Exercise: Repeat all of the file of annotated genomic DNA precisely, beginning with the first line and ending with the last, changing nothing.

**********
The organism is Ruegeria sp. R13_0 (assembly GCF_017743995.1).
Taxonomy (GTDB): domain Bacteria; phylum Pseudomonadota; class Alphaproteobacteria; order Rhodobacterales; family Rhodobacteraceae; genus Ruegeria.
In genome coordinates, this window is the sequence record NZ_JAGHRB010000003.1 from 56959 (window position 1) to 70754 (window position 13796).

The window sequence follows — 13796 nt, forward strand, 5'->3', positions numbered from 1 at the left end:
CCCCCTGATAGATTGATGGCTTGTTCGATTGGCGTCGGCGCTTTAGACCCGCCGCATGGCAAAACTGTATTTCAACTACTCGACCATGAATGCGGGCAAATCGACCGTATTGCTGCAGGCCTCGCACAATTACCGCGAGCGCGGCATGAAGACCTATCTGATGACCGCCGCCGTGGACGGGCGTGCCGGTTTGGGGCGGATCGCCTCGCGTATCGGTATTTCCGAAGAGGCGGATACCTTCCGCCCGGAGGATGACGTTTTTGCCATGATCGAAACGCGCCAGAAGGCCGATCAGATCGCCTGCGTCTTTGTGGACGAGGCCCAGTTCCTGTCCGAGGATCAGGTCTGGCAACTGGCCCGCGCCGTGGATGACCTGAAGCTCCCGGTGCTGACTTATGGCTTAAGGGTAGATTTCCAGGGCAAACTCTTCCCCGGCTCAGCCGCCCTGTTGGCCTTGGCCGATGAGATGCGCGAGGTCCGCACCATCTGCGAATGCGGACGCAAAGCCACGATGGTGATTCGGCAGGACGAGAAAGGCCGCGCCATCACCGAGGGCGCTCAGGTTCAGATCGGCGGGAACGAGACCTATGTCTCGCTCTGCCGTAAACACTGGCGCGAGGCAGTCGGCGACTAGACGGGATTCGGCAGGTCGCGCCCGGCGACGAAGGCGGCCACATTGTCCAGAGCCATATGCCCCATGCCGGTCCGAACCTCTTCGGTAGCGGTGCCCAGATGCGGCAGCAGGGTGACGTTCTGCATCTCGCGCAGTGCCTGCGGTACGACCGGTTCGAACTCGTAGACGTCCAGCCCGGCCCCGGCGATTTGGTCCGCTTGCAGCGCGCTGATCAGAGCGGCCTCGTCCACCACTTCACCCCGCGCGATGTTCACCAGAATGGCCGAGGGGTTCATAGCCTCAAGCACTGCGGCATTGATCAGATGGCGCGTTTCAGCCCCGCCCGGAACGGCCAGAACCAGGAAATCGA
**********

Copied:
The organism is Ruegeria sp. R13_0 (assembly GCF_017743995.1).
Taxonomy (GTDB): domain Bacteria; phylum Pseudomonadota; class Alphaproteobacteria; order Rhodobacterales; family Rhodobacteraceae; genus Ruegeria.
In genome coordinates, this window is the sequence record NZ_JAGHRB010000003.1 from 56959 (window position 1) to 70754 (window position 13796).

The window sequence follows — 13796 nt, forward strand, 5'->3', positions numbered from 1 at the left end:
CCCCCTGATAGATTGATGGCTTGTTCGATTGGCGTCGGCGCTTTAGACCCGCCGCATGGCAAAACTGTATTTCAACTACTCGACCATGAATGCGGGCAAATCGACCGTATTGCTGCAGGCCTCGCACAATTACCGCGAGCGCGGCATGAAGACCTATCTGATGACCGCCGCCGTGGACGGGCGTGCCGGTTTGGGGCGGATCGCCTCGCGTATCGGTATTTCCGAAGAGGCGGATACCTTCCGCCCGGAGGATGACGTTTTTGCCATGATCGAAACGCGCCAGAAGGCCGATCAGATCGCCTGCGTCTTTGTGGACGAGGCCCAGTTCCTGTCCGAGGATCAGGTCTGGCAACTGGCCCGCGCCGTGGATGACCTGAAGCTCCCGGTGCTGACTTATGGCTTAAGGGTAGATTTCCAGGGCAAACTCTTCCCCGGCTCAGCCGCCCTGTTGGCCTTGGCCGATGAGATGCGCGAGGTCCGCACCATCTGCGAATGCGGACGCAAAGCCACGATGGTGATTCGGCAGGACGAGAAAGGCCGCGCCATCACCGAGGGCGCTCAGGTTCAGATCGGCGGGAACGAGACCTATGTCTCGCTCTGCCGTAAACACTGGCGCGAGGCAGTCGGCGACTAGACGGGATTCGGCAGGTCGCGCCCGGCGACGAAGGCGGCCACATTGTCCAGAGCCATATGCCCCATGCCGGTCCGAACCTCTTCGGTAGCGGTGCCCAGATGCGGCAGCAGGGTGACGTTCTGCATCTCGCGCAGTGCCTGCGGTACGACCGGTTCGAACTCGTAGACGTCCAGCCCGGCCCCGGCGATTTGGTCCGCTTGCAGCGCGCTGATCAGAGCGGCCTCGTCCACCACTTCACCCCGCGCGATGTTCACCAGAATGGCCGAGGGGTTCATAGCCTCAAGCACTGCGGCATTGATCAGATGGCGCGTTTCAGCCCCGCCCGGAACGGCCAGAACCAGGAAATCGA